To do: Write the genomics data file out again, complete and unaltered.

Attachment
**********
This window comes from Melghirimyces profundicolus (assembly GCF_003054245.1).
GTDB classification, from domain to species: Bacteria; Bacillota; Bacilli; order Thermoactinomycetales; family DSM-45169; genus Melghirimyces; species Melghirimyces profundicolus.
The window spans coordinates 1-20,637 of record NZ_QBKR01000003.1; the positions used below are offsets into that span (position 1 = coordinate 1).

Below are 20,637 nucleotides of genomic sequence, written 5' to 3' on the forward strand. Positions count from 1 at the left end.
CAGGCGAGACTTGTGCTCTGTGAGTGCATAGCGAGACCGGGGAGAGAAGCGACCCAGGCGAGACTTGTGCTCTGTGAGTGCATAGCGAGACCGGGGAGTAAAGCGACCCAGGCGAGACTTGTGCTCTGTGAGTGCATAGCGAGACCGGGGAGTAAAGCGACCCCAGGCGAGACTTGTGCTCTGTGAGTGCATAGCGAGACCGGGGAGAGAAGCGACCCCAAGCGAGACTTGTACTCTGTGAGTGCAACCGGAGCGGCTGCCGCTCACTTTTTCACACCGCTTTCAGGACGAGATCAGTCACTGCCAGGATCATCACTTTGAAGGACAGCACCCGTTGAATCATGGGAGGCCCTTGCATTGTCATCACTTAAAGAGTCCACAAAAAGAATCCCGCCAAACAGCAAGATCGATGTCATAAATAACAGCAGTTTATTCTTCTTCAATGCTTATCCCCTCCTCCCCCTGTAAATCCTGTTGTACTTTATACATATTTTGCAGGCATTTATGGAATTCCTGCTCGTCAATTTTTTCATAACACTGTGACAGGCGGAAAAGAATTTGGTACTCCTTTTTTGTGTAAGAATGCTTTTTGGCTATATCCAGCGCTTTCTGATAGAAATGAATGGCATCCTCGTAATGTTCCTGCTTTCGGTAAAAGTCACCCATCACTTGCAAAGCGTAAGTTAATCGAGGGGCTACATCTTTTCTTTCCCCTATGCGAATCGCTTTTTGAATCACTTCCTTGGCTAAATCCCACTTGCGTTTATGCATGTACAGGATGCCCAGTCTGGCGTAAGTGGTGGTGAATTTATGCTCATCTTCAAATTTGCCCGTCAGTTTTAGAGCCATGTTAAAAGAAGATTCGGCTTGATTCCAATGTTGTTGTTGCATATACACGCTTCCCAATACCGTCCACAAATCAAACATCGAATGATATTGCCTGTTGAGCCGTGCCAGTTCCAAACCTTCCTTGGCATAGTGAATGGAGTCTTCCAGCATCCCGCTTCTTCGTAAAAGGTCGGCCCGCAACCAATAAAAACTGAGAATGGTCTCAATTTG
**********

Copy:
This window comes from Melghirimyces profundicolus (assembly GCF_003054245.1).
GTDB classification, from domain to species: Bacteria; Bacillota; Bacilli; order Thermoactinomycetales; family DSM-45169; genus Melghirimyces; species Melghirimyces profundicolus.
The window spans coordinates 1-20,637 of record NZ_QBKR01000003.1; the positions used below are offsets into that span (position 1 = coordinate 1).

Below are 20,637 nucleotides of genomic sequence, written 5' to 3' on the forward strand. Positions count from 1 at the left end.
CAGGCGAGACTTGTGCTCTGTGAGTGCATAGCGAGACCGGGGAGAGAAGCGACCCAGGCGAGACTTGTGCTCTGTGAGTGCATAGCGAGACCGGGGAGTAAAGCGACCCAGGCGAGACTTGTGCTCTGTGAGTGCATAGCGAGACCGGGGAGTAAAGCGACCCCAGGCGAGACTTGTGCTCTGTGAGTGCATAGCGAGACCGGGGAGAGAAGCGACCCCAAGCGAGACTTGTACTCTGTGAGTGCAACCGGAGCGGCTGCCGCTCACTTTTTCACACCGCTTTCAGGACGAGATCAGTCACTGCCAGGATCATCACTTTGAAGGACAGCACCCGTTGAATCATGGGAGGCCCTTGCATTGTCATCACTTAAAGAGTCCACAAAAAGAATCCCGCCAAACAGCAAGATCGATGTCATAAATAACAGCAGTTTATTCTTCTTCAATGCTTATCCCCTCCTCCCCCTGTAAATCCTGTTGTACTTTATACATATTTTGCAGGCATTTATGGAATTCCTGCTCGTCAATTTTTTCATAACACTGTGACAGGCGGAAAAGAATTTGGTACTCCTTTTTTGTGTAAGAATGCTTTTTGGCTATATCCAGCGCTTTCTGATAGAAATGAATGGCATCCTCGTAATGTTCCTGCTTTCGGTAAAAGTCACCCATCACTTGCAAAGCGTAAGTTAATCGAGGGGCTACATCTTTTCTTTCCCCTATGCGAATCGCTTTTTGAATCACTTCCTTGGCTAAATCCCACTTGCGTTTATGCATGTACAGGATGCCCAGTCTGGCGTAAGTGGTGGTGAATTTATGCTCATCTTCAAATTTGCCCGTCAGTTTTAGAGCCATGTTAAAAGAAGATTCGGCTTGATTCCAATGTTGTTGTTGCATATACACGCTTCCCAATACCGTCCACAAATCAAACATCGAATGATATTGCCTGTTGAGCCGTGCCAGTTCCAAACCTTCCTTGGCATAGTGAATGGAGTCTTCCAGCATCCCGCTTCTTCGTAAAAGGTCGGCCCGCAACCAATAAAAACTGAGAATGGTCTCAATTTG